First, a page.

Attack One responds to an evening call for a child seizing. It’s a short response time: The patient is on the front ramp of the station, and the report comes from someone who walked in the front door. The concerned individual, a man in his 40s, leads the crew out the door to a van parked on the front concrete. One crew member runs to get pediatric equipment. In the backseat is a very large “child,” actively seizing.
“How old is this young man?” asks the paramedic.
“Twenty-one,” says the older man, who identifies himself as the patient’s father.
The paramedic squeezes into the back of the car but finds too little room to work—the patient will have to be moved out of the car for evaluation and treatment. Colleagues from the station all come out to the front ramp, grab a stretcher and backboard and struggle to move the still-seizing patient out of the backseat.
They quickly get him onto a backboard and on the stretcher, and the crew applies oxygen and begins to evaluate him. The tonic-clonic movements continue. They open his mouth with an oral airway. The paramedic peels the long sleeve off the patient’s arm and searches for a vein to start a line. “Everyone, let’s make sure we watch the blood and secretions,” she advises. “And let’s get masks for everyone on the crew.”
The EMTs look at each other with confusion but follow the orders. They notice that the paramedic has stopped looking for a vein and is questioning the father. “How long has he been seizing?” she asks. “Has he been ill recently? What kind of medical problems does he have?”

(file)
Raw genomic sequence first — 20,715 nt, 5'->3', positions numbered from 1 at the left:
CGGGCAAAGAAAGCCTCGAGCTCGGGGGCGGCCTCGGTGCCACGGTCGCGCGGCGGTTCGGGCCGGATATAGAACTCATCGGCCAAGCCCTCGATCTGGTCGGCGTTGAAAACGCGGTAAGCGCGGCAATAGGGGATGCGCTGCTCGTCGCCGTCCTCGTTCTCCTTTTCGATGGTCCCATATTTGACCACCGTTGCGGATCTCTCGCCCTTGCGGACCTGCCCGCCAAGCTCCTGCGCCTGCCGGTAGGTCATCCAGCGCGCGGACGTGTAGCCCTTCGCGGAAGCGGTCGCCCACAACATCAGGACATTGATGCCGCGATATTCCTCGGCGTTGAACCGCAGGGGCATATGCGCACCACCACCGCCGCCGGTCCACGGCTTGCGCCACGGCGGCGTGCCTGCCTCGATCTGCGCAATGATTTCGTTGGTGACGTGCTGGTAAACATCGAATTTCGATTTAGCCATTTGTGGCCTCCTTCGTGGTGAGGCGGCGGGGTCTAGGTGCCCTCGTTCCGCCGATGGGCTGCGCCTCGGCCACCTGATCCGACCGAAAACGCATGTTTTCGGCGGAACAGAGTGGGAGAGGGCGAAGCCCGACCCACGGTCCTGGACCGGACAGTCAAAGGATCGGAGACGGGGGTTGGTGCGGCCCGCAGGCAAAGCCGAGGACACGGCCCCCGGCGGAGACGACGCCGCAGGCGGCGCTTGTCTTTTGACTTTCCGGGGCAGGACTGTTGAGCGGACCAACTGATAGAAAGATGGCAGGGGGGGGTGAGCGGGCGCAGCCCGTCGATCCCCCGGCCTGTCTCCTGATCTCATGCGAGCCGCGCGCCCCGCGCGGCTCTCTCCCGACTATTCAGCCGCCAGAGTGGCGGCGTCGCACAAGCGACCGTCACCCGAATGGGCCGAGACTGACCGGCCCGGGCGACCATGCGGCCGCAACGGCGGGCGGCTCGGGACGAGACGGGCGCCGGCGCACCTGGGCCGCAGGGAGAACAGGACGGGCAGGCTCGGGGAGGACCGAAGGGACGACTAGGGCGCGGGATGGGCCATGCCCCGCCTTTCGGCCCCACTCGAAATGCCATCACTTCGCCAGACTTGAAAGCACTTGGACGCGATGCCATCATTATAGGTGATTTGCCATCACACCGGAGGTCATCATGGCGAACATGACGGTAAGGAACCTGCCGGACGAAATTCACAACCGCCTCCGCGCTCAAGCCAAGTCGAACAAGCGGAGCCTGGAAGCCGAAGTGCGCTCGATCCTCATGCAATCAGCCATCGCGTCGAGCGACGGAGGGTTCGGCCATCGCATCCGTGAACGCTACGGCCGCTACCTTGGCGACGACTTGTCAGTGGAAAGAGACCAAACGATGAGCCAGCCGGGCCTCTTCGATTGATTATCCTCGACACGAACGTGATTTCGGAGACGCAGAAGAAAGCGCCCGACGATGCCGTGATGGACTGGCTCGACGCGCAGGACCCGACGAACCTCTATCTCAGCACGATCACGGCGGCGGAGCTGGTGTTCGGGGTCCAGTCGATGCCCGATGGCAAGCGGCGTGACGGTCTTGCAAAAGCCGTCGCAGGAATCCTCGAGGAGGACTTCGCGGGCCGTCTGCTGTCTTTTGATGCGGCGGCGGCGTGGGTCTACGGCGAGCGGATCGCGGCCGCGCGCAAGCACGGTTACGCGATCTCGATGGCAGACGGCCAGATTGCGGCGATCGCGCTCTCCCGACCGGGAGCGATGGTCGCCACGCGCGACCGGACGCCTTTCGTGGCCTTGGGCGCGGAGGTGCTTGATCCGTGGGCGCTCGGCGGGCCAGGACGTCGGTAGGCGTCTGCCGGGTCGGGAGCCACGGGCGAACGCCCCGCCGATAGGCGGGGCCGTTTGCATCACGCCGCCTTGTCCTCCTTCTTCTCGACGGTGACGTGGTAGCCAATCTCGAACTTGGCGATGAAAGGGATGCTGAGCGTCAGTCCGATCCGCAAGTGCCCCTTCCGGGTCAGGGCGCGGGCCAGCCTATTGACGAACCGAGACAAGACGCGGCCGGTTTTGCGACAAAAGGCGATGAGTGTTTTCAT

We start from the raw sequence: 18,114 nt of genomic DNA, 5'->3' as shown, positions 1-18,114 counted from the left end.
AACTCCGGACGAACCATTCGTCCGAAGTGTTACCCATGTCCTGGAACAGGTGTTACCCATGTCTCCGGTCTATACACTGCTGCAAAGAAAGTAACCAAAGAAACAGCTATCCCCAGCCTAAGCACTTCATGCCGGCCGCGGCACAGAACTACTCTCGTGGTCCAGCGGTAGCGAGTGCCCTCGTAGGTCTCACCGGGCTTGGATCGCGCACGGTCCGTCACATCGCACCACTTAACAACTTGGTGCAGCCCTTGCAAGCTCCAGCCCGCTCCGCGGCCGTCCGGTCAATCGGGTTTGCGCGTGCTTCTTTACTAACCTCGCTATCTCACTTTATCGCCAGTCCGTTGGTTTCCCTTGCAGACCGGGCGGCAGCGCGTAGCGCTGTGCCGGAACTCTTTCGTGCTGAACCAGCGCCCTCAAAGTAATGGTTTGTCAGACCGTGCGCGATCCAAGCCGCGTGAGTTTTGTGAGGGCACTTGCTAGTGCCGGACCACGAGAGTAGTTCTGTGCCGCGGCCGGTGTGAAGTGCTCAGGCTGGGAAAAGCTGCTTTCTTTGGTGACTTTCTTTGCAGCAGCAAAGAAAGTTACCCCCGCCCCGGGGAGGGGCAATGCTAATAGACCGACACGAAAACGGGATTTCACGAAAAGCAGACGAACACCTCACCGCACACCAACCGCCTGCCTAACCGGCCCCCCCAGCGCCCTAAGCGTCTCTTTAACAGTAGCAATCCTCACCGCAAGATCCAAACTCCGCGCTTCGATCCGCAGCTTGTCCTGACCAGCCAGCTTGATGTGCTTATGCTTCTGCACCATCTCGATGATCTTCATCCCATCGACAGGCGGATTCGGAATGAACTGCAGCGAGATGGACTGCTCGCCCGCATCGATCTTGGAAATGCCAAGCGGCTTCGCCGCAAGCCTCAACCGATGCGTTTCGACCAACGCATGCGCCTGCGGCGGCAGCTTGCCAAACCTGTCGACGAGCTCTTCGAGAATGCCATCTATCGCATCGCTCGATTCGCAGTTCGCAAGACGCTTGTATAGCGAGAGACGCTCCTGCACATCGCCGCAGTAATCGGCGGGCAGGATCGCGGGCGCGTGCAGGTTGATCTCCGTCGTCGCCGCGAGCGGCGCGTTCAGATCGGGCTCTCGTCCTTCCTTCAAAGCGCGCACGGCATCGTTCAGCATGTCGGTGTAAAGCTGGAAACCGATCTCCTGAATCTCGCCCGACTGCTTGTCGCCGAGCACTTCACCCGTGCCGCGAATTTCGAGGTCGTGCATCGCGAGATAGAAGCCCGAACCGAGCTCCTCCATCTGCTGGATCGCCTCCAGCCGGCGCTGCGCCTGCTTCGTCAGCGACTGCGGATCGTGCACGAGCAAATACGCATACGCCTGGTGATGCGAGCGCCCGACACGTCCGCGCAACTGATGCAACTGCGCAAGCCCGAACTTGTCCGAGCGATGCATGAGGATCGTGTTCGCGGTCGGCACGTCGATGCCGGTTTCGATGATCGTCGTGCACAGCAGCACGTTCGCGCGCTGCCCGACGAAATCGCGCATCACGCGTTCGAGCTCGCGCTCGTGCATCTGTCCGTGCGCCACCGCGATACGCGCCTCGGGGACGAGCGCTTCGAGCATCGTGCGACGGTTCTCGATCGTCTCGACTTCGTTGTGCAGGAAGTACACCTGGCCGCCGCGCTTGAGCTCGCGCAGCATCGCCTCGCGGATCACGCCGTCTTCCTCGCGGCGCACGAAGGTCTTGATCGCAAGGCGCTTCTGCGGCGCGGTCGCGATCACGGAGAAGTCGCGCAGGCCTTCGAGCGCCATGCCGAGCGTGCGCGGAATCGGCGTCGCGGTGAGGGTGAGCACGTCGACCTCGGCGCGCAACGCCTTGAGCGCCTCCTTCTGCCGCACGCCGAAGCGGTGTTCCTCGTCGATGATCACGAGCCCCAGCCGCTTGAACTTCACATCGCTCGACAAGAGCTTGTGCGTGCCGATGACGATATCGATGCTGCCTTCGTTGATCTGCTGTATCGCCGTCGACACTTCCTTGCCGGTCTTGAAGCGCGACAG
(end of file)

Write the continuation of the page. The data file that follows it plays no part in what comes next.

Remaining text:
The father answers: “He’s been seizing for about 5 minutes. It started as we drove to the hospital—he said he was sick and needed to go. He hasn’t said he was sick until today. I don’t think he has any medical problems, but he doesn’t talk much about it. He lives by himself in an apartment but came home a day ago because he said he wanted to return to the house with his mom and me.”
The paramedic grabs the drug box and finds the midazolam in the locked compartment. She loads the syringe with a dose, then places a small atomizer device on the end and sprays the medicine into the patient’s right nostril. The medic looks at both arms and the man’s neck. She checks the vital signs herself and places her bare forearm on his forehead. She carefully listens to his chest. Within moments he stops seizing and is somnolent. His breathing is assisted with 100% oxygen.
“Sir, we’re going to take your son to the hospital down the street,” the medic tells the father. “Please proceed safely there, not following the ambulance. Your son has stopped having a seizure and will not wake up for a little while. We’ll let the emergency department staff explain the testing and treatment he’ll need. We will be using our lights and siren but driving safely to the hospital.”
Saying very little, she quickly directs the crew to load up the patient, and they proceed rapidly to the hospital. She insists every crew member in the back of the ambulance don a mask, goggles, gown and gloves.
The ED is advised of the patient en route, and the physician and nurses are also in protective wear on EMS arrival. They transfer the patient onto the ED cart and switch the bag-valve mask apparatus over to their oxygen source. The patient’s eyes are now opening on occasion. The staff works quickly to undress the patient, and after an unsuccessful attempt to find an IV site in an arm, the physician inserts a line into a large vein in the patient’s neck.
The EMT crew members are interested in hearing about the paramedic’s decisions after she’d examined the patient so quickly. Once they are in a private area, away from the patient’s family, she explains: